Jolovan Wham found guilty of organising public assembly without permit, refusing to sign police statement
SINGAPORE: Activist Jolovan Wham was found guilty on Thursday (Jan 3) of organising a public assembly without a permit and refusing to sign a police statement about the event.
Wham, 39, had organised the event, titled Civil Disobedience and Social Movements, at The AGORA in Sin Ming Lane on Nov 26, 2016.
The event featured a live speech by Hong Kong activist Joshua Wong Chi-Fung via video call, as well as speeches by fellow activists Kirsten Han and Seelan Palay.
Wham went ahead with the event even though he had been told by a police officer that he needed a permit as Mr Wong was a foreigner, the court heard.
When an investigating officer took Wham's statement on Dec 20 that year, he confirmed it to be true and correct but refused to sign the statement, saying he would sign it only if he was given a copy.
Despite being told that refusal to do so was an offence, Wham persisted in not signing the statement.
According to the prosecution, the investigating officer had told Wham that he could not be given a copy of the statement as it was "a confidential document meant for police". The officer then recorded two cautioned statements from Wham, who signed them after being told he would receive copies.
According to the Criminal Procedure Code, the accused must be given copies of the cautioned statements, but there is no rule requiring them to be given copies of witness statements.
EVENT WAS JUST A DISCUSSION, SAYS DEFENCE
Wham's defence lawyer Eugene Thuraisingam had urged the judge to acquit his client of the charges, saying the prosecution had not proven his liability for them beyond a reasonable doubt.
He argued that the requirement for a permit "breaches the accused's constitutional right of freedom of assembly".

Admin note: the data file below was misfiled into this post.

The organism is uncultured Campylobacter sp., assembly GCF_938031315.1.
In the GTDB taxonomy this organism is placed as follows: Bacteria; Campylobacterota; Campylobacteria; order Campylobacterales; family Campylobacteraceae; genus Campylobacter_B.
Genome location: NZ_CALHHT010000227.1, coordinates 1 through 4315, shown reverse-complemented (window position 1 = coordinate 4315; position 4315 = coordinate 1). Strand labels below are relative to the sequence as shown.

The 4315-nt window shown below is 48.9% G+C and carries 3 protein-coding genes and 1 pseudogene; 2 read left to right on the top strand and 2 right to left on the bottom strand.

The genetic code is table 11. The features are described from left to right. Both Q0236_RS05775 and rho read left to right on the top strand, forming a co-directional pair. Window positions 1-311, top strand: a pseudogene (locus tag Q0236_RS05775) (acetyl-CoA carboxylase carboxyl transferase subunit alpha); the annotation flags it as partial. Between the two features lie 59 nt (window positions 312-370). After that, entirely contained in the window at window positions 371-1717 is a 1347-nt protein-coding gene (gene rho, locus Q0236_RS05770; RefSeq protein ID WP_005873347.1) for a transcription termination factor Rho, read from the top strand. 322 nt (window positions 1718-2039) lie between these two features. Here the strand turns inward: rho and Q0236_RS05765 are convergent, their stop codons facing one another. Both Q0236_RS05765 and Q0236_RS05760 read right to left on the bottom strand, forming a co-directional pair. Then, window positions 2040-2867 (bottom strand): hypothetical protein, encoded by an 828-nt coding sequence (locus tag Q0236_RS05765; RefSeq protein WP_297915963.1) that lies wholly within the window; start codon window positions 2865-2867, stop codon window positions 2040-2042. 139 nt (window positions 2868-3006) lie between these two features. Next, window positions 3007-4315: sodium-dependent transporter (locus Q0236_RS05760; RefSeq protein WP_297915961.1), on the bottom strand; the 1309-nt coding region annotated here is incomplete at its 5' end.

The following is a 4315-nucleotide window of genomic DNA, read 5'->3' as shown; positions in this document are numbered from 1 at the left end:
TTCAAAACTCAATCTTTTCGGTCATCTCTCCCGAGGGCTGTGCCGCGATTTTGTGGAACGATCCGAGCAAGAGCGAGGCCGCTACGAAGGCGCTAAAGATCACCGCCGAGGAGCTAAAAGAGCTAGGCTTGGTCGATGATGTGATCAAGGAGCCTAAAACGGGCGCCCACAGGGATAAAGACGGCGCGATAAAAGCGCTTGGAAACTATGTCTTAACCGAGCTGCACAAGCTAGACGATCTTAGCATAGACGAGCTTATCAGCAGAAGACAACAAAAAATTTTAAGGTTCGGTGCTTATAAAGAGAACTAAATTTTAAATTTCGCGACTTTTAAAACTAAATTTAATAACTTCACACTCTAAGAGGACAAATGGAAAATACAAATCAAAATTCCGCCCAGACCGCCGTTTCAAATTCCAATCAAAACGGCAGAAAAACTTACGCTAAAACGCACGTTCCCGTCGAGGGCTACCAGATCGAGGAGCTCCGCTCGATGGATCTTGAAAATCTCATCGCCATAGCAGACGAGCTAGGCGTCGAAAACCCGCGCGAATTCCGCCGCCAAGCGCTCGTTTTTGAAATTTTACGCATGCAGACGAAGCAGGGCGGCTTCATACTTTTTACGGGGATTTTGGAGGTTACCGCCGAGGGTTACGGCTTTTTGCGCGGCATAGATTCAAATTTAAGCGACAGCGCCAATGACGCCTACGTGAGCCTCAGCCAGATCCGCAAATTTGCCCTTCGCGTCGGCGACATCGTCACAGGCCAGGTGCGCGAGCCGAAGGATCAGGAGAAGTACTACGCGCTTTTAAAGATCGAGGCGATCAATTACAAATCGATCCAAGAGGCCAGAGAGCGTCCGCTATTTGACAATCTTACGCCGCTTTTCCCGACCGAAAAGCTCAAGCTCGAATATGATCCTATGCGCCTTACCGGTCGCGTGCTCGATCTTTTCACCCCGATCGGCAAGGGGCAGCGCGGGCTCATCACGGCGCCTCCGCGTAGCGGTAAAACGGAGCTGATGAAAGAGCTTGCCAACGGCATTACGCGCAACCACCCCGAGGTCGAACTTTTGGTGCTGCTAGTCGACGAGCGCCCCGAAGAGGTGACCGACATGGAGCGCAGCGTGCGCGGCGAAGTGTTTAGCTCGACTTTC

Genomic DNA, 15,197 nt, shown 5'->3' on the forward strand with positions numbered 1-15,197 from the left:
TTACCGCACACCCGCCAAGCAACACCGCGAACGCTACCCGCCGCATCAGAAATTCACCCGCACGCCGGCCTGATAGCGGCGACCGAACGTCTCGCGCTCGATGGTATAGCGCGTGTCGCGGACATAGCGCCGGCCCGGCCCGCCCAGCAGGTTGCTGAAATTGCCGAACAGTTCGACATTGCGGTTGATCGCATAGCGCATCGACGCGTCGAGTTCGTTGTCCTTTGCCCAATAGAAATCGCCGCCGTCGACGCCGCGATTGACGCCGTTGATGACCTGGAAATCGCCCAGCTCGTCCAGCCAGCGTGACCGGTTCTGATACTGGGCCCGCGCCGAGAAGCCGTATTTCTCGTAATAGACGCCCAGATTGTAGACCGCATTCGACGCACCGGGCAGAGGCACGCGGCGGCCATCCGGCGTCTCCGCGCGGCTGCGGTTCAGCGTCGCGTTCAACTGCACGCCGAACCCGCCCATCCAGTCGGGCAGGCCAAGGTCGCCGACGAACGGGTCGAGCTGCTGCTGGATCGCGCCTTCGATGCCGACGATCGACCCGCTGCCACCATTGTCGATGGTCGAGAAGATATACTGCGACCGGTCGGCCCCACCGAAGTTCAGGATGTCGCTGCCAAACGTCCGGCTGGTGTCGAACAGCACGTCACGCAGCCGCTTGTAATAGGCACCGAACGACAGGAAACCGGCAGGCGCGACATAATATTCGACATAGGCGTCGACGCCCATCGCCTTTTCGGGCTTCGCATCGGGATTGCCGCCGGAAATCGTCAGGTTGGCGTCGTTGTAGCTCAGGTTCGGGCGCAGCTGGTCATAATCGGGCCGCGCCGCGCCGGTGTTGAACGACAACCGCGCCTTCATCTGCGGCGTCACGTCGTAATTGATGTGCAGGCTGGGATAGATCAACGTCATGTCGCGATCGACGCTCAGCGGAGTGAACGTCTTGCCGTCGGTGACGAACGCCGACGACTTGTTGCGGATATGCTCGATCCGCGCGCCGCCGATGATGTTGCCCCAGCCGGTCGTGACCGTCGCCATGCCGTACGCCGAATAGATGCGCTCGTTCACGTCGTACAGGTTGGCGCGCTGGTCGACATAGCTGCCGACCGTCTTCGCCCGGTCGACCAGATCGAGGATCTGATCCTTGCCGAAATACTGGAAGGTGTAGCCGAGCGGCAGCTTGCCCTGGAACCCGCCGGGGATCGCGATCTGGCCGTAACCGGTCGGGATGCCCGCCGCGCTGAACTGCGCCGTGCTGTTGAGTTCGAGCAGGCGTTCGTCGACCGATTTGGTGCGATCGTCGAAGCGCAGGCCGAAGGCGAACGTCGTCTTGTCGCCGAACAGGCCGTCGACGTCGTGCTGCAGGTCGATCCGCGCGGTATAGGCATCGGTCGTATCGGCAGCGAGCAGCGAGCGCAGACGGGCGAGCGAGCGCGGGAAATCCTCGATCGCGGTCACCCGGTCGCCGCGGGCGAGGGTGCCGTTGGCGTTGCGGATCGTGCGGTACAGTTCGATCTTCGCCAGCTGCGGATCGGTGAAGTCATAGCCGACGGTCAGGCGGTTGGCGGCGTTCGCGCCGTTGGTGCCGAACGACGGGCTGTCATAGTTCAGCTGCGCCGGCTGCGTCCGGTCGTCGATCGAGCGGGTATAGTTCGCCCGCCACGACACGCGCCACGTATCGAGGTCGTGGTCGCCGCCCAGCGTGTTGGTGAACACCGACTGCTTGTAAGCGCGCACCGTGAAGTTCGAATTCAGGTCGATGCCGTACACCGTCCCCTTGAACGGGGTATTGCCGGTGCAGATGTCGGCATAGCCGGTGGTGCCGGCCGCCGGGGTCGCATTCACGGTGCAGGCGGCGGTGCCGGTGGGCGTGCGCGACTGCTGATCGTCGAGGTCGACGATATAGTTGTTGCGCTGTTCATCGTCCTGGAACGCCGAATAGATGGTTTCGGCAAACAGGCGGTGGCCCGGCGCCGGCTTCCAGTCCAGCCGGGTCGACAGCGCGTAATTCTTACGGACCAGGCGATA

He also said that the event was a "discussion" that posed no immediate threat to public order, safety or security, and did not publicise any specific cause.
In response, Deputy Public Prosecutors Kumaresan Gohulabalan and Nicholas Wuan said the event was clearly meant to publicise a cause, as was indicated in the very title of the event.
District Judge Kessler Soh said Wham's decision not to sign the statement was "unjustified".
"I do not find the defence has raised any valid defence," he said.
The brief hearing was attended by Wham's friends and supporters, including Ms Han and Daniel De Costa, who was charged in December over an allegedly defamatory article he submitted to The Online Citizen.
Wham had been found guilty of contempt of court in October last year for a Facebook post he published, which alleged that Malaysia's judges are more independent than Singapore's for cases with political implications.
He will be back in court on Jan 23 for sentencing for the latest convictions.
For organising a public assembly without a permit, he can be fined up to S$5,000.
For refusing to sign the police statement, he can be jailed for up to three months, fined up to S$2,500, or both.